TODAY! Radio Interview on 'Grace and Assurance: The Message of the Canons of Dordt' with Rev. Martyn McGeown
Posted December 07, 2018
“Wherefore, beloved, seeing that ye look for such things, be diligent that ye may be found of him in peace, without spot, and blameless.” 2 Peter 3:14
Be diligent! That ye may be found of him in peace, without spot, and blameless!
Diligent in sanctification!
And sanctification, you know, is that work of God's grace in you whereby he delivers you consciously from the pollution and dominion of sin, and renews you in conformity with the image of Christ, and enables you to walk faithfully in all good works, which he has before prepared, in order that you should walk in them. Sanctification is that operation of the Spirit of Christ in you whereby a new spiritual-moral direction is given to you, according to which out of a regenerated heart your thinking, willing, desiring, yea, the action of your whole being, are brought into harmony with his truth and his commandments. Sanctification is that work of grace in you whereby you in principle begin to mortify the old man of sin in your members, and to put on the new man, which is the beginning of the new creation for which you now look in hope.
In this be diligent! That is, be earnestly desirous of it, and with all haste follow after it! So that ye may be found of him in peace! Without spot and blameless!
Oh, the blessedness of them who shall be so found by him when he shall come to renew all things!
To be found of him in peace is the positive way of stating what is negatively expressed in: without spot, and blameless. To be found in peace means that you are so discovered by the Lord when he comes again as being in perfect harmony with him and his will. All the natural enmity, the rebellion and hatred of your old nature is removed. It means that you will be found of him with all the love of your heart going out to him, as being righteous as he is righteous, and holy as he is holy. It means that you will be living and walking as his covenant friend in the world, and expecting the judgment of his favor, which shall declare unto you: "Come ye blessed, inherit the kingdom which I have prepared for you." And to be without spot and blameless means that he will find you unsullied from the world, free from all vice, wholly unblemished, pure in his sight. It means that you will appear before him irreprehensible, beyond all censure.
Oh, beloved, make no mistake about it, and do not fall in the blundering error that somehow you can of yourself bring about this relationship of peace, and that you can of yourself be so found as to be without spot and blameless. You must remember that sanctification, as is true of all of our salvation, is entirely God's work of grace in us. You must remember, too, that this work of grace is preceded by another work of grace in us whereby he has begotten us again unto a living hope by the resurrection of Christ from the dead. We have been regenerated unto a living hope.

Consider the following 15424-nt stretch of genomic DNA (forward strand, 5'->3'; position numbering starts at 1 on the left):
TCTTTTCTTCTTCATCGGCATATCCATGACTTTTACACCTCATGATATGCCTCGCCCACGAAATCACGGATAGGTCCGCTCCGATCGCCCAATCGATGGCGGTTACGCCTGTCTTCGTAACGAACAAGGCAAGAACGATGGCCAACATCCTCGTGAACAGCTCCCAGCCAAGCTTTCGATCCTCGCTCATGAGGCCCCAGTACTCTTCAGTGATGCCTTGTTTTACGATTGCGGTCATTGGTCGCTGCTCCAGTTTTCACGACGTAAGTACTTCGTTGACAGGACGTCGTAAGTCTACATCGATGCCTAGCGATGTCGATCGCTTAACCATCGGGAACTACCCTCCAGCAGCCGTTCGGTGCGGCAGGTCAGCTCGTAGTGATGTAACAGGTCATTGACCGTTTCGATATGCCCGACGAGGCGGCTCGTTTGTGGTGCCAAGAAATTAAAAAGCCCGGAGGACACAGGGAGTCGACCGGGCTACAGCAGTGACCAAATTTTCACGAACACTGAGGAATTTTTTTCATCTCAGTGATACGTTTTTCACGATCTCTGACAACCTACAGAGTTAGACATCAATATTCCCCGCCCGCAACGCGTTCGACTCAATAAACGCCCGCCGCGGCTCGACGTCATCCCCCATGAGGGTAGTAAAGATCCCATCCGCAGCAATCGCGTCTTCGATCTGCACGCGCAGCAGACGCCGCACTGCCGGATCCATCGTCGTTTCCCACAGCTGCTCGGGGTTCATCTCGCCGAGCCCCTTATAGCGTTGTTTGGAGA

Regeneration is the first principle, the beginning of the life of the new creation which we expect him to bring out of the old which shall pass away. It is this grace that cannot perish, while all else, even your old nature, passes away. And it is this grace of regeneration that is the casual ground of his work of sanctification within us. It dwells in our hearts, motivates our entire life, connects us with the living Christ who is the head of the coming new world. Out of the regenerated heart, from which proceeds all your thinking, willing, and desiring, yea, all the issues of your life, comes the holy expectation, the longing for the new.
Be diligent, therefore . . . Beloved! Also in this new year!
Which you will find has really nothing new in it at all, except a new period of time. All the rest is really an old world, a world since the flood that is rushing to its final destruction, the conflagration.
In that world, in which you are expecting the new, make haste to be holy as he is holy. . . .
That you may be found of him in peace!
At his coming!
This excerpt was taken from a meditation written by Rev. Marinus Schipper printed in the January 1, 1972 issue of the Standard Bearer. Read the full article.
Come, Lord Jesus.
We wait upon Thee as watchers wait for the morning.
In the meantime, our God, establish Thou the work of our hands. Preserve and defend us over against all the onslaughts of the powers of darkness. Give us Thy grace to realize that with Thee we are always the victors.
Use us, Thy willing servants, according to the talents entrusted to us, in the midst of our families, in the midst of Thy people, in a present evil world, wherever Thou dost place us, that we may in our small way be instrumental toward the coming of Thy kingdom and the glory of our Father's name.
Keep us close to Thee, that in Thee we may experience close communion of life with our God, resting assured at all times, that, come what may, his is the kingdom, the power, the glory forever and ever.
Come, Lord Jesus, according to Thy promise, that when all our works are burned as straw and stubble, Thy work in and through us may be our eternal reward. Yea, the work of our hands, establish Thou it.
Yea, come quickly! Amen.
This portion was taken from the latter part of the article that Cornelius Hanko wrote in the January 1, 1997 issue of the Standard Bearer.
Posted December 07, 2018
Posted December 05, 2018